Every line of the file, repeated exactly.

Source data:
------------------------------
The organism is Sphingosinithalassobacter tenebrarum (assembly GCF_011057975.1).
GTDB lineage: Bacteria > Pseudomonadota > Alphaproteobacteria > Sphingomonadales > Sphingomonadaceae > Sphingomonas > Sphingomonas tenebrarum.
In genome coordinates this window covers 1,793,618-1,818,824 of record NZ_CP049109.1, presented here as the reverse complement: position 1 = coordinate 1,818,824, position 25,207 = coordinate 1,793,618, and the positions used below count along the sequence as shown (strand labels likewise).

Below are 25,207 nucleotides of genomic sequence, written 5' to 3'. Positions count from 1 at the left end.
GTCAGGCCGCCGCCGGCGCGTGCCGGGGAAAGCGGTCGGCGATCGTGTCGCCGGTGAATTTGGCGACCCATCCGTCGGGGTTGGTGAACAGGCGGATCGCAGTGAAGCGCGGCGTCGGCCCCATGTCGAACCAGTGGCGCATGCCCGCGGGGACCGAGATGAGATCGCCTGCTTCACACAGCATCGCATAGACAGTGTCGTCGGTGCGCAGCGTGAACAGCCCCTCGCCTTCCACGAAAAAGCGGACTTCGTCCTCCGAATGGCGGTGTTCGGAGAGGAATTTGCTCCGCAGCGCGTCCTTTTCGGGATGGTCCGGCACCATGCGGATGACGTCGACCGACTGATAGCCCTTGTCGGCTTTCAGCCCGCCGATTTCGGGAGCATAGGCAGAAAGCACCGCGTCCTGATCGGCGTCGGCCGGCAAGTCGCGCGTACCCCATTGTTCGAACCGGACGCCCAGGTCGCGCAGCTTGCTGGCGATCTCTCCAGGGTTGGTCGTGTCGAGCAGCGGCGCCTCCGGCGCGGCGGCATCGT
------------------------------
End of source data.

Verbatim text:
The organism is Sphingosinithalassobacter tenebrarum (assembly GCF_011057975.1).
GTDB lineage: Bacteria > Pseudomonadota > Alphaproteobacteria > Sphingomonadales > Sphingomonadaceae > Sphingomonas > Sphingomonas tenebrarum.
In genome coordinates this window covers 1,793,618-1,818,824 of record NZ_CP049109.1, presented here as the reverse complement: position 1 = coordinate 1,818,824, position 25,207 = coordinate 1,793,618, and the positions used below count along the sequence as shown (strand labels likewise).

Below are 25,207 nucleotides of genomic sequence, written 5' to 3'. Positions count from 1 at the left end.
GTCAGGCCGCCGCCGGCGCGTGCCGGGGAAAGCGGTCGGCGATCGTGTCGCCGGTGAATTTGGCGACCCATCCGTCGGGGTTGGTGAACAGGCGGATCGCAGTGAAGCGCGGCGTCGGCCCCATGTCGAACCAGTGGCGCATGCCCGCGGGGACCGAGATGAGATCGCCTGCTTCACACAGCATCGCATAGACAGTGTCGTCGGTGCGCAGCGTGAACAGCCCCTCGCCTTCCACGAAAAAGCGGACTTCGTCCTCCGAATGGCGGTGTTCGGAGAGGAATTTGCTCCGCAGCGCGTCCTTTTCGGGATGGTCCGGCACCATGCGGATGACGTCGACCGACTGATAGCCCTTGTCGGCTTTCAGCCCGCCGATTTCGGGAGCATAGGCAGAAAGCACCGCGTCCTGATCGGCGTCGGCCGGCAAGTCGCGCGTACCCCATTGTTCGAACCGGACGCCCAGGTCGCGCAGCTTGCTGGCGATCTCTCCAGGGTTGGTCGTGTCGAGCAGCGGCGCCTCCGGCGCGGCGGCATCGT